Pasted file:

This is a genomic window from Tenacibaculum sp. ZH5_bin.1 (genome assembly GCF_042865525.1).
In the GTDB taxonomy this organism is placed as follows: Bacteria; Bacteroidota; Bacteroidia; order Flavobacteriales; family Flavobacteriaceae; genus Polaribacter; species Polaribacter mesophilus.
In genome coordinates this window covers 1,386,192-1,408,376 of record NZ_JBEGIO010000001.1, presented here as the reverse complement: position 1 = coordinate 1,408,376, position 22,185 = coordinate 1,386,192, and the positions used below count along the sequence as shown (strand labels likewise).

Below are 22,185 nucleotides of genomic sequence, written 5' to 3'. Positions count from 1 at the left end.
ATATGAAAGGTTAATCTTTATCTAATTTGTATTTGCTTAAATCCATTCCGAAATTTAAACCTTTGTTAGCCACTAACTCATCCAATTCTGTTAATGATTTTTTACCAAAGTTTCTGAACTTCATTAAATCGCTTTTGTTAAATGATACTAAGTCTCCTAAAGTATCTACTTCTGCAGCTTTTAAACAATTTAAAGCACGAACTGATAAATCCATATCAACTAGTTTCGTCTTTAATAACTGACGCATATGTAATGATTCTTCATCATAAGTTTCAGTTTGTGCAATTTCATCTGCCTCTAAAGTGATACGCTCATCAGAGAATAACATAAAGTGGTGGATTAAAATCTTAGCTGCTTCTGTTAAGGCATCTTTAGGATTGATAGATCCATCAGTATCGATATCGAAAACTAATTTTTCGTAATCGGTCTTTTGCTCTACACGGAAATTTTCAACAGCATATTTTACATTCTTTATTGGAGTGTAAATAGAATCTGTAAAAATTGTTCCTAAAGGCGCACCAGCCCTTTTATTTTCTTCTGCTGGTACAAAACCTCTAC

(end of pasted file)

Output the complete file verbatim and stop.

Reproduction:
This is a genomic window from Tenacibaculum sp. ZH5_bin.1 (genome assembly GCF_042865525.1).
In the GTDB taxonomy this organism is placed as follows: Bacteria; Bacteroidota; Bacteroidia; order Flavobacteriales; family Flavobacteriaceae; genus Polaribacter; species Polaribacter mesophilus.
In genome coordinates this window covers 1,386,192-1,408,376 of record NZ_JBEGIO010000001.1, presented here as the reverse complement: position 1 = coordinate 1,408,376, position 22,185 = coordinate 1,386,192, and the positions used below count along the sequence as shown (strand labels likewise).

Below are 22,185 nucleotides of genomic sequence, written 5' to 3'. Positions count from 1 at the left end.
ATATGAAAGGTTAATCTTTATCTAATTTGTATTTGCTTAAATCCATTCCGAAATTTAAACCTTTGTTAGCCACTAACTCATCCAATTCTGTTAATGATTTTTTACCAAAGTTTCTGAACTTCATTAAATCGCTTTTGTTAAATGATACTAAGTCTCCTAAAGTATCTACTTCTGCAGCTTTTAAACAATTTAAAGCACGAACTGATAAATCCATATCAACTAGTTTCGTCTTTAATAACTGACGCATATGTAATGATTCTTCATCATAAGTTTCAGTTTGTGCAATTTCATCTGCCTCTAAAGTGATACGCTCATCAGAGAATAACATAAAGTGGTGGATTAAAATCTTAGCTGCTTCTGTTAAGGCATCTTTAGGATTGATAGATCCATCAGTATCGATATCGAAAACTAATTTTTCGTAATCGGTCTTTTGCTCTACACGGAAATTTTCAACAGCATATTTTACATTCTTTATTGGAGTGTAAATAGAATCTGTAAAAATTGTTCCTAAAGGCGCACCAGCCCTTTTATTTTCTTCTGCTGGTACAAAACCTCTAC